JaMarcus Russell said he was surprised coach Tom Cable benched him four games ago and called it embarrassing and unwarranted. He promised a "totally different JaMarcus" upon his return.
Russell spoke with the media Thursday for the first time since Nov. 15, the day he was replaced by Bruce Gradkowski late in the third quarter in a 16-10 loss to the Kansas City Chiefs.
"It's not the end of the world," Russell said of his situation. "There's better days to come. Just move on from it."
The Raiders are 2-1 with Gradkowski as the starter and Russell waiting for another opportunity to validate Oakland's selection of him with the first pick in the 2007 NFL draft.
Cable has made it clear Gradkowski will start for the rest of the season because, in the coach's words, he gives the Raiders the best chance to win.
Russell said the benching surprised him.
"At first, it was very embarrassing to get pulled out," he said. "I think that would be for anybody."
Asked if he deserved the demotion, Russell said: "I wouldn't say that. ... But I guess coach wanted to go in a different direction."
After the season, the Raiders will be forced to decide whether to re-sign Gradkowski, draft another quarterback or target a signal-caller in free agency. Gradkowski is playing out a one-year contract that pays him $535,000.
As for Russell, he is due a base salary of $9.45 million next season. Russell, 24, said he isn't interested in restructuring his contract.
"Oh, no," Russell said when asked if he would consider reworking the six-year deal he signed his rookie season. "That's over and done with. I don't even consider that as a part of it."
Russell said he considers himself the Raiders quarterback of the future, though he is supportive of Gradkowski for the time being.
The Raiders never imagined they would be at a crossroads with Russell only three years into his NFL career. But Russell's development has been slower than expected.
"He's got to understand the responsibility that comes with that position," Cable said at the time of Russell's benching. "You can't go out time and time again and consistently be that inaccurate, not have command like you need to in this league. That's a very critical position in the National Football League."
Russell has completed 46.8 percent of his passes and has a 47.7 passer rating this season, both league-worsts. Gradkowski has a 54.5 completion percentage and an 80.2 passer rating.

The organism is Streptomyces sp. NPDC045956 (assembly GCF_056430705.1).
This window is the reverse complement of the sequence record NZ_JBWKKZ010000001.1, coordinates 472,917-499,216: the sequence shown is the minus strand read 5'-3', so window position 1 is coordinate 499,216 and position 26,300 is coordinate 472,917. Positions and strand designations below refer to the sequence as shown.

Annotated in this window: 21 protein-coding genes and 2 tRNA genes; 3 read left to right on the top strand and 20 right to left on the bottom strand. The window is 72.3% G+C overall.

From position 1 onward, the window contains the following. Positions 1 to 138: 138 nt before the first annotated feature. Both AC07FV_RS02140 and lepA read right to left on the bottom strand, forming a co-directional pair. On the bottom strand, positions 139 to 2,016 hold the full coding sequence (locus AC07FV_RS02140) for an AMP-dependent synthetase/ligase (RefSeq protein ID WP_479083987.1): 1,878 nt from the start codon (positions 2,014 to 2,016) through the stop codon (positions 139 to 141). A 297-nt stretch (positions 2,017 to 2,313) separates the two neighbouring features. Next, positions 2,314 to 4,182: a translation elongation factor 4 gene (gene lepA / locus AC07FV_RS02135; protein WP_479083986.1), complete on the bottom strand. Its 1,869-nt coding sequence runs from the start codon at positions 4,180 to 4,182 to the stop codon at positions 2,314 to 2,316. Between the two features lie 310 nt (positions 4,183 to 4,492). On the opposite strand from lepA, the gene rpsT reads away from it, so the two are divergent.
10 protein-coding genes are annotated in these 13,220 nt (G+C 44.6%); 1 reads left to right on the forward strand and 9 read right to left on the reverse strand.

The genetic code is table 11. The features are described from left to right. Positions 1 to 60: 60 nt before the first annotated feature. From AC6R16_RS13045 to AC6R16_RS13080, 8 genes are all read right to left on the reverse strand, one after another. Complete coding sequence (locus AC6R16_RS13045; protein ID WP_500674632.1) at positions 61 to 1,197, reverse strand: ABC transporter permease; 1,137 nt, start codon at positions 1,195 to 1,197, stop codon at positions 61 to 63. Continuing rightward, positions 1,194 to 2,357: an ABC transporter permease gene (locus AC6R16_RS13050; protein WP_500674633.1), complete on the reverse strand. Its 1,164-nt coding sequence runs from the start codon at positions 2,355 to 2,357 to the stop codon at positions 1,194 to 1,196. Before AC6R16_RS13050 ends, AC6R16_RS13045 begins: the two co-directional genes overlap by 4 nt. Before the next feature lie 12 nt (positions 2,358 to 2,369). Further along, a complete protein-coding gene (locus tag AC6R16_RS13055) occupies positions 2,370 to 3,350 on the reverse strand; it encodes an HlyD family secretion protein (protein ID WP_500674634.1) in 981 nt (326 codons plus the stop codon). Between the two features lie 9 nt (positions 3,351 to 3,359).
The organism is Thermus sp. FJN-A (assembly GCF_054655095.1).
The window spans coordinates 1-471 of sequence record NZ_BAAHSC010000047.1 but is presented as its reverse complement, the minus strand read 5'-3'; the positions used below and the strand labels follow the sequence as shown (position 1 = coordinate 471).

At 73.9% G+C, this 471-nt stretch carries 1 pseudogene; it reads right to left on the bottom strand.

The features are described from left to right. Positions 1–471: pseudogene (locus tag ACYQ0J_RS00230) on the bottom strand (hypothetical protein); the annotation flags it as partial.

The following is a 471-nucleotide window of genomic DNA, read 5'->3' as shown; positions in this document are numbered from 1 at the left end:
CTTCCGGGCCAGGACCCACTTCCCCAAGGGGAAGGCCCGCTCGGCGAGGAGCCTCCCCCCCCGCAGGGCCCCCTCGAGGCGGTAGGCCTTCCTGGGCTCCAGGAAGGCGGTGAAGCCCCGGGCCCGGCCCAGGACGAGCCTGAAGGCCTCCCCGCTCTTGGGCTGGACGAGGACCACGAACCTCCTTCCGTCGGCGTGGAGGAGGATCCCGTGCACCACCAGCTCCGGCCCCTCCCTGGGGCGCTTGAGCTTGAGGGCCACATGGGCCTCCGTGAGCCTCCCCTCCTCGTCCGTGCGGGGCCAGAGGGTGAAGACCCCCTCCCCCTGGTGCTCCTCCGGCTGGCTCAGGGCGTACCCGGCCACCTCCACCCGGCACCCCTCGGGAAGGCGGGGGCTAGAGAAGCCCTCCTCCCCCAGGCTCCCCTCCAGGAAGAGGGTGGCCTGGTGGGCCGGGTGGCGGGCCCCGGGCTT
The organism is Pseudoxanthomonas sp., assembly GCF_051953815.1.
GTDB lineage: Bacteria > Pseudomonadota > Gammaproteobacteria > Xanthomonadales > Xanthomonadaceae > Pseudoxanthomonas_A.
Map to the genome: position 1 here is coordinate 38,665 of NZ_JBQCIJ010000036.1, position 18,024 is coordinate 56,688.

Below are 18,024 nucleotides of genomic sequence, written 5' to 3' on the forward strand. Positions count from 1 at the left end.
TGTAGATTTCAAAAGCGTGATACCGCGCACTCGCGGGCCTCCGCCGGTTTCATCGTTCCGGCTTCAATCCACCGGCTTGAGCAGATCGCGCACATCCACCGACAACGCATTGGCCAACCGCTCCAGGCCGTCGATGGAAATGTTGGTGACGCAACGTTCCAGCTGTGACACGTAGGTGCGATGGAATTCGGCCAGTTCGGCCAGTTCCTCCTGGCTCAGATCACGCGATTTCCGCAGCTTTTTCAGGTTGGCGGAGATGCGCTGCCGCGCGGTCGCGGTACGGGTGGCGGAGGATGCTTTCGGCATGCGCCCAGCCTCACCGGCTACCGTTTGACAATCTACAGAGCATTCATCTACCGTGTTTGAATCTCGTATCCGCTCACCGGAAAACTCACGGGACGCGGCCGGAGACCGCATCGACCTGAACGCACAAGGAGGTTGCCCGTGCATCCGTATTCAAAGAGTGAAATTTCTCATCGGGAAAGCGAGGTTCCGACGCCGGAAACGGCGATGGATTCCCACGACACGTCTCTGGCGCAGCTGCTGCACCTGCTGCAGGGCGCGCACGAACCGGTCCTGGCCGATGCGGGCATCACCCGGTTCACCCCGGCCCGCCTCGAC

Russell remains confident in his ability to succeed as an NFL quarterback. He said any questions about his weight and work ethic are unfounded. It all comes down to playing better.
Doing so entails his teammates doing their share, Russell said.
"It's kind of hard because there was times where you try to get guys a chance to make plays, and at the early part of the year, it wasn't happening," Russell said. "So, the quarterback job, I say, he looks for more help around from everybody because he can't do it himself."
Russell started Oakland's first nine games this season. Cable pulled him in the first half against the New York Jets on Oct. 25, then for good against the Chiefs two games later.
It's worth noting Russell played in games in which rookies started at both wide receiver spots. Russell also was on the field while left guard Robert Gallery, running back Darren McFadden and No. 1 receiver Chaz Schilens missed significant playing time.
Gradkowski has had all those players at his disposal during his three starts, though Gallery was hurt against the Pittsburgh Steelers on Sunday and will miss the rest of the season.
"Guys were making plays for him," Russell said of Gradkowski's 308-yard, three-touchdown performance in the 27-24 win at Pittsburgh. "That's what a quarterback needs, his surrounding players."
Cable said he is impressed by the way Russell is handling his demotion.
"He's doing the right things," Cable said. "He's working. He's doing what you should be, preparing himself. But I absolutely feel any competitor or athlete at this level wants the opportunity to go back in there."